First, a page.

Good morning all – and happy Saturday!
We’ll keep it short and sweet this time around.
Yes, the markets are still down, and we are almost a year into this bear market.
We could well be almost through this particular drawdown – or have another year or two of pain to go.
But regardless of what Mr. Market does or says, it doesn’t change the long-term playbook for building wealth.
Maximize income. Minimize expenses. Invest the difference.
The rest will take care of itself. It always does.
Have a wonderful weekend all – and enjoy the link round-up below.
From Yours Truly
Why You Shouldn’t Be Investing
Avoiding Failure vs Achieving Success
Getting Long-Term Bullish – Ben Carlson
Expectations – Morgan Housel
Value Creation – Josh Brown
I’ve always said that it’s never too late to start building wealth – even if you happen to be in your 40s or 50s.
Here’s a real-life success story of someone who didn’t discover FIRE until his late 40s – and has done just fine for himself:
Finding FIRE After 40 – Finally Time To Live
It’s Time To Rethink Retirement – Darius Foroux
Highly paid jobs are great when it comes to making money, but they sure can be challenging.
After all, what you are essentially doing is carving out a place for yourself in a pack of aggressive, hungry dogs. Rinse and repeat, every single day.
Dr. Julie Gurner is excellent at dispensing career advice for those who aspire to succeed in pressurized, charged environments.
If you haven’t done so yet, I suggest you give her a Twitter follow and subscribe to her new newsletter.
Tweets Of The Week – Ultra Successful by Dr. Julie Gurner
Most People Won’t – Bryce dot VC
And that’s a wrap.
Relax, kick back, and have a fantastic weekend everyone!
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9 thoughts on “Greatest Hits: Volume 40”
Thank you, these were all great!
Glad you enjoyed them!
These are great.
On your point about bear markets – struggling with it myself on the personal investing front. I keep thinking “wait another month to invest this month’s savings, indices will likely come down”, which I know is poor thinking for a passive investor. Do you / have you ever thought the same way? How do you rationalize that?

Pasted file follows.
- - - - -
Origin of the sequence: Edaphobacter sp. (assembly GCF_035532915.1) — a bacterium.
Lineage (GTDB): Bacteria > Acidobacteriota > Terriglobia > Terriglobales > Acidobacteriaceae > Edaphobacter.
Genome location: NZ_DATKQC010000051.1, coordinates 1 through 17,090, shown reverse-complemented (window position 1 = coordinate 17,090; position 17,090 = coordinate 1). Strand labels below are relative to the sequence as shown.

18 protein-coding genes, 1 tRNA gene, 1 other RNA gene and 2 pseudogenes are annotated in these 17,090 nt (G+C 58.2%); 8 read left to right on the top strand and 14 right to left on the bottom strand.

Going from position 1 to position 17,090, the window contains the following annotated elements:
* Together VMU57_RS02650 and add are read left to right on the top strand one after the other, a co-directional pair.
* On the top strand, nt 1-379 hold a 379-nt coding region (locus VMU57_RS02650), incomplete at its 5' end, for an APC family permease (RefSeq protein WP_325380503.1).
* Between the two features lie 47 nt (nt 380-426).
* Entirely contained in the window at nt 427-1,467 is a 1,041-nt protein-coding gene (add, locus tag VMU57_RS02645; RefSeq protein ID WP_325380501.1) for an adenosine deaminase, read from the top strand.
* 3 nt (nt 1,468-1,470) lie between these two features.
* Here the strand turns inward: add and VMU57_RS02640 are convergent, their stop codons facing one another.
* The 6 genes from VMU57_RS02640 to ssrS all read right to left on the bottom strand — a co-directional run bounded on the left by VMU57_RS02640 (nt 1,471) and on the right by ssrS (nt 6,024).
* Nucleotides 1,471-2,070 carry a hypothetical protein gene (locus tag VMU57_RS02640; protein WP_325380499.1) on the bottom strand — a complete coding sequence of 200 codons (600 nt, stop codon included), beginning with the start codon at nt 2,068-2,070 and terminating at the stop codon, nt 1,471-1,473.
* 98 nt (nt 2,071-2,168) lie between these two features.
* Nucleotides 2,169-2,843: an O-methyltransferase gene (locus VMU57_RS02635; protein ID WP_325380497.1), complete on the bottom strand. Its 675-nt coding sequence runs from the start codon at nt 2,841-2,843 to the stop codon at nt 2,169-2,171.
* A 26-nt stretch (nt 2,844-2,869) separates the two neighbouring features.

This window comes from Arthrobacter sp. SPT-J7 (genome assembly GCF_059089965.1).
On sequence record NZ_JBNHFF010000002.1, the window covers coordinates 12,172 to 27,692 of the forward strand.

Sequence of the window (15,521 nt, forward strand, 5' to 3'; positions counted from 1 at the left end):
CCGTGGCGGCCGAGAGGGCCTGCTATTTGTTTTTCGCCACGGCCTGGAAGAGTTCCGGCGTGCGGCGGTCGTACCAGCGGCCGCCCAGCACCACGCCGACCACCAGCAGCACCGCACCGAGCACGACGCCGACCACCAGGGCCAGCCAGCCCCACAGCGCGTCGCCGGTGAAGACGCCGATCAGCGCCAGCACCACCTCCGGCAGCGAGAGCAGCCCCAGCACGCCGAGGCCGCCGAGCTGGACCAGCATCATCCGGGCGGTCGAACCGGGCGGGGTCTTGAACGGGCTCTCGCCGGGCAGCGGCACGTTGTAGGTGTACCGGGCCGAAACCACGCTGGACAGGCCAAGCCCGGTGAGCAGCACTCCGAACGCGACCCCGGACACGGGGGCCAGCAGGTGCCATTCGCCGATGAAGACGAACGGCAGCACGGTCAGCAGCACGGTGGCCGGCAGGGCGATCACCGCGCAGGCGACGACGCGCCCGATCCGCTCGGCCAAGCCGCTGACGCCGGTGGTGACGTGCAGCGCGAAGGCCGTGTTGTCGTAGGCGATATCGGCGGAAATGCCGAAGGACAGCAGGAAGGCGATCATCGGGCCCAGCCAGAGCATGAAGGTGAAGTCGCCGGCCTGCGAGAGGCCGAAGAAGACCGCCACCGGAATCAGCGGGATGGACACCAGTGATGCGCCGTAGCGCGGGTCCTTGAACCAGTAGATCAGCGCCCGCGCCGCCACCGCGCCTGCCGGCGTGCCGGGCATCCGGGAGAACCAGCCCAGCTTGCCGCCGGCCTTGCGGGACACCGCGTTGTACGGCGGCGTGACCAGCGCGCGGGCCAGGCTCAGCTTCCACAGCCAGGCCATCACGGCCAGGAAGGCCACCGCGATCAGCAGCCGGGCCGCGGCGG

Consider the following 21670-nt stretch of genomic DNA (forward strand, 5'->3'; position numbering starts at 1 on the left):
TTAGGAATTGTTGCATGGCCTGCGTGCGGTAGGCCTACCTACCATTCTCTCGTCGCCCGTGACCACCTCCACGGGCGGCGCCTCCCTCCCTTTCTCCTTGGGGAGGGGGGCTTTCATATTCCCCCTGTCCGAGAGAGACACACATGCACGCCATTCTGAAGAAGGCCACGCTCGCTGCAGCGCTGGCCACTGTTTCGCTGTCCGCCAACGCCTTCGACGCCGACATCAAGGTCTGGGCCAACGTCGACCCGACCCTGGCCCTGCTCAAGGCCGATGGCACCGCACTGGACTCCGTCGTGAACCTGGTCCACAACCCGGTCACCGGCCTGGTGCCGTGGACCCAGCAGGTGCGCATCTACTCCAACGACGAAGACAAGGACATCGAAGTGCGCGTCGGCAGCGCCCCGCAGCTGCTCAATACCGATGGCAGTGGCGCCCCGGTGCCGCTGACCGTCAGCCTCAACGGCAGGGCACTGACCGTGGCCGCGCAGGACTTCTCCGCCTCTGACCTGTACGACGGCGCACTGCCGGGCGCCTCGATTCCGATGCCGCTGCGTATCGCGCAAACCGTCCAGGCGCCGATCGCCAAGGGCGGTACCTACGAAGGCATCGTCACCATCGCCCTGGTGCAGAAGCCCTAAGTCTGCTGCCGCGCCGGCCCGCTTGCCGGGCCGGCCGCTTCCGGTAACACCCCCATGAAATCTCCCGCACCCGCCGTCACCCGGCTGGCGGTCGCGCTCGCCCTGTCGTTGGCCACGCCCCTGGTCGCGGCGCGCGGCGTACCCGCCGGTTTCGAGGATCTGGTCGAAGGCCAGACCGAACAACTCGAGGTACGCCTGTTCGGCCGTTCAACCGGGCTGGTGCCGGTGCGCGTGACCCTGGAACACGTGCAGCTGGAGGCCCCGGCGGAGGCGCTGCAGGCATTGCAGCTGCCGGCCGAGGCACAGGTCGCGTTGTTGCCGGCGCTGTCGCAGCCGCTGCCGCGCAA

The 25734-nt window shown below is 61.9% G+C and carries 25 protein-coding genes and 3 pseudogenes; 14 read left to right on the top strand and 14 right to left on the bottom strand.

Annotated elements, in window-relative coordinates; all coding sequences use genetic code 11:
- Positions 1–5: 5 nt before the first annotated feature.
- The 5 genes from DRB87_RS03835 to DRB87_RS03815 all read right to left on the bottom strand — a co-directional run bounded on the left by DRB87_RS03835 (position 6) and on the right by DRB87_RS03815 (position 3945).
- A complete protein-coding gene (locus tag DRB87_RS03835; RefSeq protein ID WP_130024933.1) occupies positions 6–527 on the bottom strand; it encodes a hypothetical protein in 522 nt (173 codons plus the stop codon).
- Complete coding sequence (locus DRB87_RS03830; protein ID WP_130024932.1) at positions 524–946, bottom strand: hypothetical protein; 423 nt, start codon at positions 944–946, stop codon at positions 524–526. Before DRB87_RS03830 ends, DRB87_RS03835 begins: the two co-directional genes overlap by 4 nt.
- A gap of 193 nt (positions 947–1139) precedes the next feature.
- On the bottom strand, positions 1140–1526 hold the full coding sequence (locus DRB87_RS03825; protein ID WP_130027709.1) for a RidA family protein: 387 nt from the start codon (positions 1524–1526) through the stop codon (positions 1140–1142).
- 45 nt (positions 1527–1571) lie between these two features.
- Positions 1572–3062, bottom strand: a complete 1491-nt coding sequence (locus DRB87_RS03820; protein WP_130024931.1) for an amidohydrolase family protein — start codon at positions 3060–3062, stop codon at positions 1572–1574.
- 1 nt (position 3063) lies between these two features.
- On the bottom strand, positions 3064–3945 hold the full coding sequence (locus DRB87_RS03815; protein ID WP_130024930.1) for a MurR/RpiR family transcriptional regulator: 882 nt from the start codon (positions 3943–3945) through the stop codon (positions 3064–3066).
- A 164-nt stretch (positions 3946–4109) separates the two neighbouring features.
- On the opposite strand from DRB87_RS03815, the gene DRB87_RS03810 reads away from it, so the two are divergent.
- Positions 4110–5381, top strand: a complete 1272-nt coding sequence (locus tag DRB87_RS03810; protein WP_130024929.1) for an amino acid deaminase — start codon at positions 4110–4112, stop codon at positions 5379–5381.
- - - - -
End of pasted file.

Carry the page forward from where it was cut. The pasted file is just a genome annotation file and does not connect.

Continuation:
To be honest, I’m a perennial optimist so I actually think along the lines of “Better get in now as things are likely to rebound”
In your situation, I’d just automate investing as much as possible. Saves you time and cognitive energy involved in buying every month and second-guessing yourself while staring at the screen.
Once investing is on autopilot, you can just get on with living your life.
‘We could well be almost through this particular drawdown – or have another year or two of pain to go’
Hmm want to get your crystal ball out and tell me what I should do with 100k inheritance currently sat in premium bonds ?
Opinion only I fully accept any actions are my own and you bear no responsibility as a disclaimer lol
Pension well funded 320k even after current losses and Contributing 25k a year so loathe to put any more in. I’m 42
Partners less so so ideally I’d put a lump in that but Ltd as shes a brt
I’ve filled both isas so would be left with a gi account . I’m now ‘mortgage free’ between my investments and my cash with enough to pay off again despite the downturn
I was going to move but 6% mortgages have put paid to that I think
Mortgage fixed for 5 years interest only at0.99%